Sports-related concussions are a common type of sports injury usually caused by a hit to the head leading to a short loss of normal brain function. Symptoms can include a headache or neck pain, nausea, dizziness, or tiredness.
If you or an athlete in your care suffers a concussion, a physiotherapist can work to help speed the healing process and create a safe return to play program. And by following the Physio-4 for Sports-related Concussions, parents and coaches can be more aware of when a concussion has occurred and help to protect soccer or hockey players from getting or causing a concussion and keep moving for life. These tips can be adapted for other sports.
1. Monitor the health of the athlete.
Before the first practice, assess the young athlete’s baseline brain function (memory skills, concentration), and then re-test during the season to help identify the effects of any injury. Know if the young athlete has had a prior concussion, if so have a physiotherapist help set up a program for a safe and prepared return to play.
2. Positioning and protecting the head.
To prevent giving or receiving a concussion, young hockey and soccer players must learn to protect their heads and avoid dangerous angles of contact. Hockey players should always approach the boards on an angle, and never check from behind. Soccer players should “head the ball” correctly, and keep a protective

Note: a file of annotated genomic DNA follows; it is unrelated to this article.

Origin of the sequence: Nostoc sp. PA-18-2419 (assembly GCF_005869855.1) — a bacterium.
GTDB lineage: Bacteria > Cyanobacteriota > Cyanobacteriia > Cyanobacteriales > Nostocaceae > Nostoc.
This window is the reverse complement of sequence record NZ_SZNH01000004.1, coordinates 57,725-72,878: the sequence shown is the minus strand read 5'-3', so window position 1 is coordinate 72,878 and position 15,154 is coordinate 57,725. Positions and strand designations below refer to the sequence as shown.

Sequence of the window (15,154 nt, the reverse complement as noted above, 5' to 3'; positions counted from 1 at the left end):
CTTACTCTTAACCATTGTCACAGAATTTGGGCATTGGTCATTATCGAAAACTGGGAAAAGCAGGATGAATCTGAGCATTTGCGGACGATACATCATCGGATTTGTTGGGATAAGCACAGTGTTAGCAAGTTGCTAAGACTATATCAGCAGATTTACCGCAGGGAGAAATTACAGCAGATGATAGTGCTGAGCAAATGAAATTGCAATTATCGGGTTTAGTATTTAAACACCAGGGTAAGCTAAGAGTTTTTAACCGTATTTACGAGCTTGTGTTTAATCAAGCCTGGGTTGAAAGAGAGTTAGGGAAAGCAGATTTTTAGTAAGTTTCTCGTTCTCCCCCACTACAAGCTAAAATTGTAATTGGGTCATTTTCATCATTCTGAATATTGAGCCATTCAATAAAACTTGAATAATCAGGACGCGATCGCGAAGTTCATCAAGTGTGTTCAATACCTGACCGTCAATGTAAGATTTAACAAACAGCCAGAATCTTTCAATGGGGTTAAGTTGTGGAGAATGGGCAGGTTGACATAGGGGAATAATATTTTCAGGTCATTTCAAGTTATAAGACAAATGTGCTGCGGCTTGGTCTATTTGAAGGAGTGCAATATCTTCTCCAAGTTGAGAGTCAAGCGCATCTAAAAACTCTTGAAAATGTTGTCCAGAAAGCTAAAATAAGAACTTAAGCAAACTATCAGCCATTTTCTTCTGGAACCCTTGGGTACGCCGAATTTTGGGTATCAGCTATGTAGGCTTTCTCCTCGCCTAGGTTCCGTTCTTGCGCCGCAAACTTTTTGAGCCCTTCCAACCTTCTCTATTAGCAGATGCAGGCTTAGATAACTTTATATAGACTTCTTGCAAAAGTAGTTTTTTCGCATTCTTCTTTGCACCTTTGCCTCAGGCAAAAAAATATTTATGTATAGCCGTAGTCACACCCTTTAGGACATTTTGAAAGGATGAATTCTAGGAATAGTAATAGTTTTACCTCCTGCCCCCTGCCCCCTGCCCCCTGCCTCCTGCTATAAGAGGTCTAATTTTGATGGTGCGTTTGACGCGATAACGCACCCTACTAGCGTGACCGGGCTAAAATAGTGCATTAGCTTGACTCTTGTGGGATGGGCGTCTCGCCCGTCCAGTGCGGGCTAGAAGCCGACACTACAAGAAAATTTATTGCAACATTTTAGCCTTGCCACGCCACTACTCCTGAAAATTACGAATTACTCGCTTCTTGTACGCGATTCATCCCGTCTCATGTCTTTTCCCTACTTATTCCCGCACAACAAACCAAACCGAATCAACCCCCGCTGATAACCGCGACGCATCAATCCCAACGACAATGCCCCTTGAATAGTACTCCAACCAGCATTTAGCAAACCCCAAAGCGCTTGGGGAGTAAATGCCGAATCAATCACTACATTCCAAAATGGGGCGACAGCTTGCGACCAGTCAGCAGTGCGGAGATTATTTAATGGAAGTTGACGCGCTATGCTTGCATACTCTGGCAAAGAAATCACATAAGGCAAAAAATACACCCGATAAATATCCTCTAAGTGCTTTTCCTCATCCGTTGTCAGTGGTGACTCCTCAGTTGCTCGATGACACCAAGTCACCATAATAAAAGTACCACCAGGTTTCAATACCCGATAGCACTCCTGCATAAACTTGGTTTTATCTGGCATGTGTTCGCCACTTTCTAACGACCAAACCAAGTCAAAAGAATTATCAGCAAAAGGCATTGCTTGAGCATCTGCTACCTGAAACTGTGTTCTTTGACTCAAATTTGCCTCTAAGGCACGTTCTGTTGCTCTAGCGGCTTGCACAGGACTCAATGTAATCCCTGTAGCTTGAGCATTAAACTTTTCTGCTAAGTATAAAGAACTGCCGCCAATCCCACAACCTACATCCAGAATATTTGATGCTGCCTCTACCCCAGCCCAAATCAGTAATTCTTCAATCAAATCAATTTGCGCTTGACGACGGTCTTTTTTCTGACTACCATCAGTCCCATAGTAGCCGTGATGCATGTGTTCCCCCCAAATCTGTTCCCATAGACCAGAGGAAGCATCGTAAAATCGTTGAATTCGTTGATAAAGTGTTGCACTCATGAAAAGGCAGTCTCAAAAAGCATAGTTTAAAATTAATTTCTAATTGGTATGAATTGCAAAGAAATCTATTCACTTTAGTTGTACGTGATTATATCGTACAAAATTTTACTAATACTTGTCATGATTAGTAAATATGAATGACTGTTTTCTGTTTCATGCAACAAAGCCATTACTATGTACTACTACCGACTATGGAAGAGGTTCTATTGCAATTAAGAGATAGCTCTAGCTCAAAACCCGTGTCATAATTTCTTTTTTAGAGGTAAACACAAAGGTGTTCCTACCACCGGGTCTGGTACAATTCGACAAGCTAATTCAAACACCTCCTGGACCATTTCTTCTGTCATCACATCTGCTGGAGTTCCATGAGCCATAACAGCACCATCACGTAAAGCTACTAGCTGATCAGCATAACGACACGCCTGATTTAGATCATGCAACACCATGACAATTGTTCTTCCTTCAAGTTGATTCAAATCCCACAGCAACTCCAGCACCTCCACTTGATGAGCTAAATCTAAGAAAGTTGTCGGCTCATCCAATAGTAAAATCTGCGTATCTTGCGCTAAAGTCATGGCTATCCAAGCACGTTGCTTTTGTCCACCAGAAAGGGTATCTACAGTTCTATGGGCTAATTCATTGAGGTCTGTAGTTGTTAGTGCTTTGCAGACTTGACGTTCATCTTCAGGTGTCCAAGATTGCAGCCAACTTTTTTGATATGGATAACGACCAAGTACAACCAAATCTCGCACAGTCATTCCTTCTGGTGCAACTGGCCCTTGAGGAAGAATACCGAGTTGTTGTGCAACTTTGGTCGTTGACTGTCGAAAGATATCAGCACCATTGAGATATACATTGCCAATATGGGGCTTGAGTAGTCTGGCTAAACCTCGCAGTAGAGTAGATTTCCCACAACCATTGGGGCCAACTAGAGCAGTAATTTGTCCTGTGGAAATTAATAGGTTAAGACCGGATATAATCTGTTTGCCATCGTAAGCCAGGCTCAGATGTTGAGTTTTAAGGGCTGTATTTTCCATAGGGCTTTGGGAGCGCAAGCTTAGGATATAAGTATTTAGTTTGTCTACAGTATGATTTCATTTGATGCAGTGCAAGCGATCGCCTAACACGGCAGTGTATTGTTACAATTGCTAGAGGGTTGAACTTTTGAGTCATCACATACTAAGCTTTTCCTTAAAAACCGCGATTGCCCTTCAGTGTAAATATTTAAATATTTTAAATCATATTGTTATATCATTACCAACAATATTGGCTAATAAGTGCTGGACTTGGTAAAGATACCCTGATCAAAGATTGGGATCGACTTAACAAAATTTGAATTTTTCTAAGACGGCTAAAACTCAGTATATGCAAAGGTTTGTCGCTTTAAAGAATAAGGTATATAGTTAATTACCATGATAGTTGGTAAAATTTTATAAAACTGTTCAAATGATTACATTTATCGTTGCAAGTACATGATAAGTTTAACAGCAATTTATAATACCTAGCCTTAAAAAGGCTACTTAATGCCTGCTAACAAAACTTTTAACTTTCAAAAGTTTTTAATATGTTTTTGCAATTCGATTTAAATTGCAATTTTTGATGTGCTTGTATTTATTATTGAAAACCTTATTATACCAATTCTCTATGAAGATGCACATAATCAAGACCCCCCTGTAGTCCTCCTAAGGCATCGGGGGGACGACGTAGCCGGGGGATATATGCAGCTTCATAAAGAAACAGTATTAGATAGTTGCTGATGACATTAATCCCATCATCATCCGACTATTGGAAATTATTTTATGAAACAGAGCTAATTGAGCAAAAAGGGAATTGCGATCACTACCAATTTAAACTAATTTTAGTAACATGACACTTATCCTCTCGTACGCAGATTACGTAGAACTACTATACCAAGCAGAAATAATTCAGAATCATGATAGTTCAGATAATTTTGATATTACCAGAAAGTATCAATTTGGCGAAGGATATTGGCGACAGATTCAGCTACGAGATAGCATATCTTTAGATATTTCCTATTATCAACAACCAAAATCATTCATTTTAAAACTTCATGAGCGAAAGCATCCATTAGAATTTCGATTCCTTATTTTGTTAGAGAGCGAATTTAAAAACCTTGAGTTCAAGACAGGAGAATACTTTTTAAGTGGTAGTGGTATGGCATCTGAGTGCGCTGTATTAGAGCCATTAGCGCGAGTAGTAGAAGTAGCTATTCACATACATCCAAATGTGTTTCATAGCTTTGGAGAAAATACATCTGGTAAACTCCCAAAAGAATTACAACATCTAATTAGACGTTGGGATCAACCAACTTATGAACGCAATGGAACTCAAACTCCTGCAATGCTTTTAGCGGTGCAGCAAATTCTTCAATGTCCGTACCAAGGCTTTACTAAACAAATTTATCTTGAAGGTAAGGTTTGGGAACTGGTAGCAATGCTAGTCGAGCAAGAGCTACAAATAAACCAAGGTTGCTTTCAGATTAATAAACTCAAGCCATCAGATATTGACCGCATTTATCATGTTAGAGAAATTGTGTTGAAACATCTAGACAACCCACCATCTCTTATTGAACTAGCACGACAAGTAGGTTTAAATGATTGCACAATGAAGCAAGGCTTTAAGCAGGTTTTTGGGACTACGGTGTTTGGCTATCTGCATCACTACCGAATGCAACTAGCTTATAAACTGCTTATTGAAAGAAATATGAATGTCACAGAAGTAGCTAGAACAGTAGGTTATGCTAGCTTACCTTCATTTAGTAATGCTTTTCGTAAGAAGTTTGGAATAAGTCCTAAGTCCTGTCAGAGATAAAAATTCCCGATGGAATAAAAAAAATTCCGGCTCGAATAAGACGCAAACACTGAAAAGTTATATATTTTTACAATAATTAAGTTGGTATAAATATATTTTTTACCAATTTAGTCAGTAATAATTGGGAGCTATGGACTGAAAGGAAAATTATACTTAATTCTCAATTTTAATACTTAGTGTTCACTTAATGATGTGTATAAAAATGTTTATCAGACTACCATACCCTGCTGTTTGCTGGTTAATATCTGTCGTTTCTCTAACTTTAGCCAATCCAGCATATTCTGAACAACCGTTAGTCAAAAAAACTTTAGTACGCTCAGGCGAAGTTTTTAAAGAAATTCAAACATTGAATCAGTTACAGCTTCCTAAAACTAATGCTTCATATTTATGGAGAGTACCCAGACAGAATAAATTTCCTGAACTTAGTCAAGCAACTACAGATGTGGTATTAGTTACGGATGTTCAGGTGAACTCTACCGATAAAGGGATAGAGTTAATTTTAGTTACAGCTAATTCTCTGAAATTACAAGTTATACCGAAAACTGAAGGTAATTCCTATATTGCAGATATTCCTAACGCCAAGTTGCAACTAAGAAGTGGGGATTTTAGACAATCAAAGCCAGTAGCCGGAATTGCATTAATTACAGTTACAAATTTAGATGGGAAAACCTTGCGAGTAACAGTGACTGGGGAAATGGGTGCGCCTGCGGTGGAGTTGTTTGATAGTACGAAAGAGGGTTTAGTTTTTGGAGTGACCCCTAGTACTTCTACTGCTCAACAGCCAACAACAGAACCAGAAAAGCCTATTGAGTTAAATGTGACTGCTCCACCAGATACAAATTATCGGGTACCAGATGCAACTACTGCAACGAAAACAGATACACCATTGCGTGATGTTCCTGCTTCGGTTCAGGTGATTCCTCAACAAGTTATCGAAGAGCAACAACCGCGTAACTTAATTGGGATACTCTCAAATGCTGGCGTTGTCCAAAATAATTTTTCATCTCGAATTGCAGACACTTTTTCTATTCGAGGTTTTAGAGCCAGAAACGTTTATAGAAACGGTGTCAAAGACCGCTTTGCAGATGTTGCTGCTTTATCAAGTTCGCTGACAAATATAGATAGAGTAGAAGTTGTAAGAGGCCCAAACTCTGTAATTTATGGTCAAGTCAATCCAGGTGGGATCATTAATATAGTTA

space around their bodies to avoid bumping heads and straining necks.
3. Ensure a gradual return to play.
If a young player does suffer a concussion it’s imperative that he/she does not return to play too soon; their brain needs time to heal. A physiotherapist can establish an individualized rehabilitation program that will help prevent the incidence of re-injury, guide the young athlete through the recovery process, and help determine when it is safe to return to play.
4. Train specifically for the sport.
Hockey specific off-ice training exercises will improve control of the neck, spine and pelvis, and will help with skating, puck skills and safe body contact to avoid concussion. Soccer players (especially girls who are prone to concussions) should include a neck-strengthening program as part of their conditioning.
Younger players should not practice “heading the ball” until they are adequately trained in the proper technique.
Physiotherapists are the rehabilitation specialists recommended most by physicians. They are university-educated health professionals who work with patients of all ages to diagnose and treat virtually any mobility issue. Physiotherapists provide care for orthopedic issues such as sport and workplace injuries, as well as cardiorespiratory and neurological conditions. As Canada's most physically active health professionals, BC's physiotherapists know how to keep British Columbians moving for life.